How good is good?

Question: How good does a person have to be before we label them as GOOD?  In other words, when does a bad person become good?  And how hard do we look for the good in people, anyway?  Yes, I know the picture is exaggerated, but there is more truth here than makes me comfortable!  Consider the worst person you can think of, you know, that particularly rotten individual that we all seem to know... is there anything about them that is good?  Now look at the following picture and think...

People loved him, he was a great speaker, he loved dogs, he painted, he was a forceful military commander - yet at his command, millions upon millions of people died as a result of his hatred.  After all that- think about the following verses...

Romans, Chapter 5
 6 For while we were yet weak, at the right time Christ died for the ungodly.  7 For one will hardly die for a righteous man. Yet perhaps for a righteous person someone would even dare to die.  8 But God commends his own love toward us, in that while we were yet sinners, Christ died for us.

Jesus, who is called Christ, died for this man as well as for you and me.  Even that really rotten person we all know!!!  Perhaps it would be better NOT to grade others and just accept this one fact: God loves us all, even the worst of us.  Now, the real question is... what are we going to do about it?

Oct. 20 Ecclesiastes 1-4

Oct. 20
Ecclesiastes 1-4

Ecc 1:1 The words of the Preacher, the son of David, king in Jerusalem:
Ecc 1:2 "Vanity of vanities," says the Preacher; "Vanity of vanities, all is vanity."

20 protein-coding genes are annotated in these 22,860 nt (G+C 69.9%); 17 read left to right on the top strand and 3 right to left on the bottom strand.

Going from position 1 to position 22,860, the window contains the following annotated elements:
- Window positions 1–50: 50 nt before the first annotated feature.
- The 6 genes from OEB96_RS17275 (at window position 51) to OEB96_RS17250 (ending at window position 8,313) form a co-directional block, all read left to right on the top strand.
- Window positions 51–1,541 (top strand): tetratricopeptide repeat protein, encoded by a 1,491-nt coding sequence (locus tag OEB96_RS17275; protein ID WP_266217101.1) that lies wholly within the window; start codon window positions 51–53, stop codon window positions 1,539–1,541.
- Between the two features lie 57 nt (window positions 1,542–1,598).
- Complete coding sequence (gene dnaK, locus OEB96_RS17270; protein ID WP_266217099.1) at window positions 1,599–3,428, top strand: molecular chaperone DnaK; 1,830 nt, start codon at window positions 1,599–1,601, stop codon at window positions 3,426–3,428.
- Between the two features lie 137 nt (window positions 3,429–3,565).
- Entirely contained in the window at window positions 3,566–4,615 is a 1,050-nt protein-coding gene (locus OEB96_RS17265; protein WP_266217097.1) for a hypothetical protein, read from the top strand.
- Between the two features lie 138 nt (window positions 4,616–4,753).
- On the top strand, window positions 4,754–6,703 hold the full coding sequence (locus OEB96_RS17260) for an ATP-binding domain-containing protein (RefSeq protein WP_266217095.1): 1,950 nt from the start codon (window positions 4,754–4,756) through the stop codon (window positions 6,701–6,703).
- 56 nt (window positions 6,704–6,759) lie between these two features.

Ecc 1:3 What does man gain from all his labor in which he labors under the sun?
Ecc 1:4 One generation goes, and another generation comes; but the earth remains forever.
Ecc 1:5 The sun also rises, and the sun goes down, and hurries to its place where it rises.
Ecc 1:6 The wind goes toward the south, and turns around to the north. It turns around continually as it goes, and the wind returns again to its courses.
Ecc 1:7 All the rivers run into the sea, yet the sea is not full. To the place where the rivers flow, there they flow again.
Ecc 1:8 All things are full of weariness beyond uttering. The eye is not satisfied with seeing, nor the ear filled with hearing.
Ecc 1:9 That which has been is that which shall be; and that which has been done is that which shall be done: and there is no new thing under the sun.
Ecc 1:10 Is there a thing of which it may be said, "Behold, this is new?" It has been long ago, in the ages which were before us.
Ecc 1:11 There is no memory of the former; neither shall there be any memory of the latter that are to come, among those that shall come after.
Ecc 1:12 I, the Preacher, was king over Israel in Jerusalem.
Ecc 1:13 I applied my heart to seek and to search out by wisdom concerning all that is done under the sky. It is a heavy burden that God has given to the sons of men to be afflicted with.
Ecc 1:14 I have seen all the works that are done under the sun; and behold, all is vanity and a chasing after wind.
Ecc 1:15 That which is crooked can't be made straight; and that which is lacking can't be counted.